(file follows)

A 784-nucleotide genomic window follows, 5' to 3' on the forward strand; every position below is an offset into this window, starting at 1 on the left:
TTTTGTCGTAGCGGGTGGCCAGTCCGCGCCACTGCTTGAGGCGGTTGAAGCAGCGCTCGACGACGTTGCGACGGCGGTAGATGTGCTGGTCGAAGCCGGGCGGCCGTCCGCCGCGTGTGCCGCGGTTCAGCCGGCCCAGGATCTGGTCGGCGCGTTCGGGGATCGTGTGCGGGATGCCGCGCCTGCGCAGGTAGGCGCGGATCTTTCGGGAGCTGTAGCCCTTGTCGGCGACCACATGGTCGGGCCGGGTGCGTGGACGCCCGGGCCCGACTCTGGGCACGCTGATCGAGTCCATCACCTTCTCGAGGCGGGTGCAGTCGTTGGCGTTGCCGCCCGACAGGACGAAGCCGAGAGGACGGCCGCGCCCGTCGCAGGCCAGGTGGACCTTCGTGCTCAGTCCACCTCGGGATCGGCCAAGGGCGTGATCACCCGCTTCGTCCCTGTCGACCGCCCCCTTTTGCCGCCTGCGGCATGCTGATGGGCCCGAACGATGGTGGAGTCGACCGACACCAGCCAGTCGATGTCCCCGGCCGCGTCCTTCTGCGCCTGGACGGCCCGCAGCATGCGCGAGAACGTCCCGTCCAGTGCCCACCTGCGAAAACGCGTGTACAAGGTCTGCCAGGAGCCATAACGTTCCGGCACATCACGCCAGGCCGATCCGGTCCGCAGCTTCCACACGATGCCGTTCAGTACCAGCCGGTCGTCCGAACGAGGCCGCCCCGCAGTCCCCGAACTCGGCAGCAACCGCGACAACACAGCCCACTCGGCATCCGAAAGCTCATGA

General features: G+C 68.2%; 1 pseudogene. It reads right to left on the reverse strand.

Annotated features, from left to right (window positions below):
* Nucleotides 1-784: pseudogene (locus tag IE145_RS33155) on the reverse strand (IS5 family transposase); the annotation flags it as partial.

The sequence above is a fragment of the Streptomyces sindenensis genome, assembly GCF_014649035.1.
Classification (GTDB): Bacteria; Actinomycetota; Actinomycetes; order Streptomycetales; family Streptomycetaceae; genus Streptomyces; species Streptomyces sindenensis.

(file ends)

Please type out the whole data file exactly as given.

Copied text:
A 784-nucleotide genomic window follows, 5' to 3' on the forward strand; every position below is an offset into this window, starting at 1 on the left:
TTTTGTCGTAGCGGGTGGCCAGTCCGCGCCACTGCTTGAGGCGGTTGAAGCAGCGCTCGACGACGTTGCGACGGCGGTAGATGTGCTGGTCGAAGCCGGGCGGCCGTCCGCCGCGTGTGCCGCGGTTCAGCCGGCCCAGGATCTGGTCGGCGCGTTCGGGGATCGTGTGCGGGATGCCGCGCCTGCGCAGGTAGGCGCGGATCTTTCGGGAGCTGTAGCCCTTGTCGGCGACCACATGGTCGGGCCGGGTGCGTGGACGCCCGGGCCCGACTCTGGGCACGCTGATCGAGTCCATCACCTTCTCGAGGCGGGTGCAGTCGTTGGCGTTGCCGCCCGACAGGACGAAGCCGAGAGGACGGCCGCGCCCGTCGCAGGCCAGGTGGACCTTCGTGCTCAGTCCACCTCGGGATCGGCCAAGGGCGTGATCACCCGCTTCGTCCCTGTCGACCGCCCCCTTTTGCCGCCTGCGGCATGCTGATGGGCCCGAACGATGGTGGAGTCGACCGACACCAGCCAGTCGATGTCCCCGGCCGCGTCCTTCTGCGCCTGGACGGCCCGCAGCATGCGCGAGAACGTCCCGTCCAGTGCCCACCTGCGAAAACGCGTGTACAAGGTCTGCCAGGAGCCATAACGTTCCGGCACATCACGCCAGGCCGATCCGGTCCGCAGCTTCCACACGATGCCGTTCAGTACCAGCCGGTCGTCCGAACGAGGCCGCCCCGCAGTCCCCGAACTCGGCAGCAACCGCGACAACACAGCCCACTCGGCATCCGAAAGCTCATGA

General features: G+C 68.2%; 1 pseudogene. It reads right to left on the reverse strand.

Annotated features, from left to right (window positions below):
* Nucleotides 1-784: pseudogene (locus tag IE145_RS33155) on the reverse strand (IS5 family transposase); the annotation flags it as partial.

The sequence above is a fragment of the Streptomyces sindenensis genome, assembly GCF_014649035.1.
Classification (GTDB): Bacteria; Actinomycetota; Actinomycetes; order Streptomycetales; family Streptomycetaceae; genus Streptomyces; species Streptomyces sindenensis.